I want to welcome you to The Musical Comedy Murders Of 1940, the first Mainstage offering of our 62nd Season at Waukesha Civic Theatre! As President of the Board of Directors, I am delighted that you have chosen to spend a few hours with us to enjoy quality live entertainment.
Waukesha Civic Theatre offers a wide variety of performances and educational opportunities that enrich our community’s culture year round, from our Mainstage series, Random Acts of Entertainment, Education and Outreach series, and our PIX Flix movie series to our community partnerships such as ACAP PlayMakers, the Waukesha STEM Academy, the Waukesha Art Crawls, and our downtown restaurant partners.
With so many programs and activities geared for all ages… you are sure to find something to fit your particular interest. Conquer your fears and audition for one of our productions, satisfy your artistic abilities and help build a set, sew costumes or be part of a stage crew! Showcase your vocal ability with the Civic Broadway Singers or the Civic Senior Players.
Sponsor a table or help behind the scenes with our Gala fundraiser The Shamrock Shindig on March 16, 2019!!
The realm of possibilities for involvement abounds and we invite you to take action and get involved! Pick up one of our 2018-2019 Season Calendars at intermission and I encourage you to speak to any Board member about how you can get involved in our community.
Become an ambassador for Waukesha Civic Theatre and help us to spread the word throughout our community about the excellent entertainment and educational opportunities that the theatre provides.
Now sit back, relax, and enjoy the show.
In many ways, I am The Man In The Chair. As a child and young girl, I spent hours in our living room, ears glued to the speakers, listening to my mom and dad’s LPs, imaging the likes of Julie Andrews, Ethel Merman, and Mary Martin as they gallivanted across the streets of London in My Fair Lady, rode the vaudeville circuit in Gypsy, and sang and danced on sugar sands in South Pacific! I could see them so clearly in my mind’s eye that it was as if they were right there with me in the room, performing just for me, thrilling me and making me laugh and cry, dance and sing! How can you NOT love a classic musical?!?!?
Welcome to The Drowsy Chaperone, where we all get to be The Man In The Chair! As a WCT board director and performer, I am constantly amazed and thrilled by the variety of theatre options the WCT brings to our community every season. From cutting edge drama like 33 Variations to the innumerable learning opportunities through ACAP, STEM Academy, and A.C.T. to family friendly classic movies with PIX Flix and more, WCT is truly a gem. But I confess, deep down in my heart, my absolute favorites are the WCT musicals. No one does them better than WCT!
Our historic 60th season ends next month with Neil Simon’s Barefoot In The Park, as we look forward to our 61st season and your continued support. Without the generous support of our guests, we could not continue to provide these great services to the Waukesha community. Please consider a donation today to support our mission to provide quality live theatre performances and educational opportunities that will enrich, challenge, and entertain both participants and audience members for years to come.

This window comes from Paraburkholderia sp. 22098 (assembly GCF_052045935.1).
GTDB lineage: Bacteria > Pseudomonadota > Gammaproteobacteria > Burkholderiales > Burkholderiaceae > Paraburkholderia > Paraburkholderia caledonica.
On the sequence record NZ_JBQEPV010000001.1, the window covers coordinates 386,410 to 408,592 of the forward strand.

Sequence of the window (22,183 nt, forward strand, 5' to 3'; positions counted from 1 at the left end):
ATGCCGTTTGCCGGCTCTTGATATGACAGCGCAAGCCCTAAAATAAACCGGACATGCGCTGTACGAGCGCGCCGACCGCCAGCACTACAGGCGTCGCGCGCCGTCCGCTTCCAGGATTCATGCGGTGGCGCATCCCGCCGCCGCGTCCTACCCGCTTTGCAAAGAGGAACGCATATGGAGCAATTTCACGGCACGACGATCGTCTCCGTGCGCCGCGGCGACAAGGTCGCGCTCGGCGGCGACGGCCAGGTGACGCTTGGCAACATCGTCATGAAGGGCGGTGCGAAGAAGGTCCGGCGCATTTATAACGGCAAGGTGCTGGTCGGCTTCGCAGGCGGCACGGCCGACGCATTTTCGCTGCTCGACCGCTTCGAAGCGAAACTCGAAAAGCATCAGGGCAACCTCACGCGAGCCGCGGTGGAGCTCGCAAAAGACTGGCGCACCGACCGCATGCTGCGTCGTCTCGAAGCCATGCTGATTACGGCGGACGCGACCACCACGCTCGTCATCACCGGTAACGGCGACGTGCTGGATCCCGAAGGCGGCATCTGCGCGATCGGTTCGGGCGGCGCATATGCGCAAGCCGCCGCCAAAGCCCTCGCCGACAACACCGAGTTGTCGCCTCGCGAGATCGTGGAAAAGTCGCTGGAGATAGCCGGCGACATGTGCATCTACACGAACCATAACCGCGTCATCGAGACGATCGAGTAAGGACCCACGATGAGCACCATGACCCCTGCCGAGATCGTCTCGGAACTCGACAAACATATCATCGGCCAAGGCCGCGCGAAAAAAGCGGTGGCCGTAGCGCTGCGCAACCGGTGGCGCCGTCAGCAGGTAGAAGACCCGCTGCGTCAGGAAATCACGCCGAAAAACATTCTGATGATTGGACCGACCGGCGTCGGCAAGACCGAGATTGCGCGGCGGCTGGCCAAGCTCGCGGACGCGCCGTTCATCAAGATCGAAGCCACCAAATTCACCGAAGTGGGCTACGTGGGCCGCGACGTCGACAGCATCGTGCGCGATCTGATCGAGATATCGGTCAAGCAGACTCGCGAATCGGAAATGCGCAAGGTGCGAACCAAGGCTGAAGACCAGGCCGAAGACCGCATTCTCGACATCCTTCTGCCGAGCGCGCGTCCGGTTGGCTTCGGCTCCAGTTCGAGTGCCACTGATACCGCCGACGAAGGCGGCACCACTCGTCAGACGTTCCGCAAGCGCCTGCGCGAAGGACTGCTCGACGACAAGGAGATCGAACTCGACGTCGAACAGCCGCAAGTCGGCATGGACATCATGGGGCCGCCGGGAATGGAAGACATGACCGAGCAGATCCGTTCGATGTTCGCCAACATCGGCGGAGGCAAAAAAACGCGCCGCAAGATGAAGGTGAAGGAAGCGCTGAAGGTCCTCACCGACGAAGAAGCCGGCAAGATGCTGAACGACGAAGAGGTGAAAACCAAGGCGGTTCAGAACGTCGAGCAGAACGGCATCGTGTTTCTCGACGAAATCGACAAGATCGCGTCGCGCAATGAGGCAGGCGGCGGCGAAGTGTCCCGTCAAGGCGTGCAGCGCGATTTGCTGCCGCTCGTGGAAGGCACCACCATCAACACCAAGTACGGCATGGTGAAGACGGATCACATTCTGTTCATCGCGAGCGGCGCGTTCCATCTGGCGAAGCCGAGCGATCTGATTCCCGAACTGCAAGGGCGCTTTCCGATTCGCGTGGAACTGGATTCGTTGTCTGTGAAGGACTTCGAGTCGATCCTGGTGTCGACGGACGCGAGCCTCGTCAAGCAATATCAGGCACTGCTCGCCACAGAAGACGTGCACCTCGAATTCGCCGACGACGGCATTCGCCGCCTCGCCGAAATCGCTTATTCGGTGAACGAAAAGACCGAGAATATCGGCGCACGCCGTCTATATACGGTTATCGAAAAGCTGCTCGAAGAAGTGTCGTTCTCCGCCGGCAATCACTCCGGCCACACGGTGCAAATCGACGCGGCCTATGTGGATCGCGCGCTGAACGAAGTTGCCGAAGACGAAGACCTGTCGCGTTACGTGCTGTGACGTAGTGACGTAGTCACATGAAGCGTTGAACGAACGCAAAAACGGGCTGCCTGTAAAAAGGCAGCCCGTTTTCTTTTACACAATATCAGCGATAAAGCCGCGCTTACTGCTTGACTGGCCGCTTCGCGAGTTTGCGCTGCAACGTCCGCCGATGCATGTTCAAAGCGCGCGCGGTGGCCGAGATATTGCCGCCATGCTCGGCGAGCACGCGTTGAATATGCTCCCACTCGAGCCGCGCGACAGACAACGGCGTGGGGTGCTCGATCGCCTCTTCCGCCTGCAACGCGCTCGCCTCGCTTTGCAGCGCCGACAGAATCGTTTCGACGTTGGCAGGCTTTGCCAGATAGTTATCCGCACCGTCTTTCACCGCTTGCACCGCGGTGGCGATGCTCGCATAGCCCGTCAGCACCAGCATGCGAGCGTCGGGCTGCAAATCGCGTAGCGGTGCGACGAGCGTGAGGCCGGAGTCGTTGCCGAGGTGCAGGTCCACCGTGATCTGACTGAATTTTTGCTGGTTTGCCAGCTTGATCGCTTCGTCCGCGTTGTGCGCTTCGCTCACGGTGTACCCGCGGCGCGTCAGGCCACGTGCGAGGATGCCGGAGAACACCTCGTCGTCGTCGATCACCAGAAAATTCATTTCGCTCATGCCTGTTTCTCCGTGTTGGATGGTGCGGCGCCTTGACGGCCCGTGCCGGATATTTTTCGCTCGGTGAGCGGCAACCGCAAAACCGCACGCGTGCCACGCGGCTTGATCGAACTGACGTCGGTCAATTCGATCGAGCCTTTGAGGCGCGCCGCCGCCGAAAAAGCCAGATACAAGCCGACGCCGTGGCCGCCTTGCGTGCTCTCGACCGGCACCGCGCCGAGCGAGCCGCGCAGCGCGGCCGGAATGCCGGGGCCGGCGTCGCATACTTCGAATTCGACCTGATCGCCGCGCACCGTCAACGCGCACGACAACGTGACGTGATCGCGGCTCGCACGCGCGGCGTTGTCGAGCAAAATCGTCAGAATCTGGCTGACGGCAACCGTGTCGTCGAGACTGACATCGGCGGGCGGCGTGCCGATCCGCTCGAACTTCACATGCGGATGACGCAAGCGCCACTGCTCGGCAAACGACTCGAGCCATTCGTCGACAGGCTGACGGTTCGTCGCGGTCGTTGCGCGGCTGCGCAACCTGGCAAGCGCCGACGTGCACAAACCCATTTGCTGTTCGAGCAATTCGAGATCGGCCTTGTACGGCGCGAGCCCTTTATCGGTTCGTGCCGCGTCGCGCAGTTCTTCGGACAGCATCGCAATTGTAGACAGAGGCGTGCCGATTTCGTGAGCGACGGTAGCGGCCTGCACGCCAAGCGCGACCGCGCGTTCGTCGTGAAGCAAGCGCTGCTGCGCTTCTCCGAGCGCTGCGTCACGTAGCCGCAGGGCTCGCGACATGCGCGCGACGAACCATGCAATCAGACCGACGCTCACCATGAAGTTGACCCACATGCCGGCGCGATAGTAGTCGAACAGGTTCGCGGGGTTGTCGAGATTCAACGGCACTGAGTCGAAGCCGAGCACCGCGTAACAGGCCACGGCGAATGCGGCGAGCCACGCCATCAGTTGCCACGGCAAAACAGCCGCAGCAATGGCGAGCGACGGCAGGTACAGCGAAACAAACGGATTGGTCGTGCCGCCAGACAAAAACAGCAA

Enjoy the Show!
Jane G. Klett
Board of Directors
So, here we are once more. Gathered again in Spring, 55 years since our inaugural meeting, to celebrate World Theatre Day. Just one day, 24 hours, is dedicated to celebrating theatre around the world. And here we are in Paris, the premier city in the world for attracting international theatre groups, to venerate the art of theatre.
Paris is a world city, fit to contain the globes theatre traditions in a day of celebration; from here in France’s capital we can transport ourselves to Japan by experiencing Noh and Bunraku theatre, trace a line from here to thoughts and expressions as diverse as Peking Opera and Kathakali; the stage allows us to linger between Greece and Scandinavia as we envelope ourselves in Aeschylus and Ibsen, Sophocles and Strindberg; it allows us to flit between Britain and Italy as we reverberate between Sarah Kane and Prinadello. Within these twenty-four hours we may be taken from France to Russia, from Racine and Moliere to Chekhov; we can even cross the Atlantic as a bolt of inspiration to serve on a Campus in California, enticing a young student there to reinvent and make their name in theatre.
Indeed, theatre has such a thriving life that it defies space and time; its most contemporary pieces are nourished by the achievements of past centuries, and even the most classical repertories become modern and vital each time they are played anew. Theatre is always reborn from its ashes, shedding only its previous conventions in its new-fangled forms: that is how it stays alive.
World Theatre Day then, is obviously no ordinary day to be lumped in with the procession of others. It grants us access to an immense space-time continuum via the sheer majesty of the global canon. To enable me the ability to conceptualise this, allow me to quote a French playwright, as brilliant as he was discreet, Jean Tardieu: When thinking of space, Tardieu says it is sensible to ask “what is the longest path from one to another?”…For time, he suggests measuring, “in tenths of a second, the time it takes to pronounce the word ‘eternity’”…For space-time, however, he says: “before you fall asleep , fix your mind upon two points of space, and calculate the time it takes, in a dream, to go from one to the other”. It is the phrase in a dream that has always stuck with me. It seems as though Tardieu and Bob Wilson met. We can also summarise the temporal uniqueness of World Theatre day by quoting the words of Samuel Beckett, who makes the character Winnie say, in his expeditious style: “Oh what a beautiful day it will have been”. When thinking of this message, that I feel honoured to have been asked to write, I remembered all the dreams of all these scenes. As such, it is fair to say that I did not come to this UNESCO hall alone; every character I have ever played is here with me, roles that seem to leave when the curtain falls, but who have carved out an underground life within me, waiting to assist or destroy the roles that follow; Phaedra, Araminte, Orlando, Hedda Gabbler, Medea, Merteuil, Blanche DuBois….Also supplementing me as I stand before you today are all the characters I loved and applauded as a spectator. And so it is, therefore, that I belong to the world. I am Greek, African, Syrian, Venetian, Russian, Brazilian, Persian, Roman, Japanese, a New Yorker, a Marseillais, Filipino, Argentinian, Norwegian, Korean, German, Austrian, English – a true citizen of the world, by virtue of the personal ensemble that exists within me. For it is here, on the stage and in the theatre, that we find true globalization.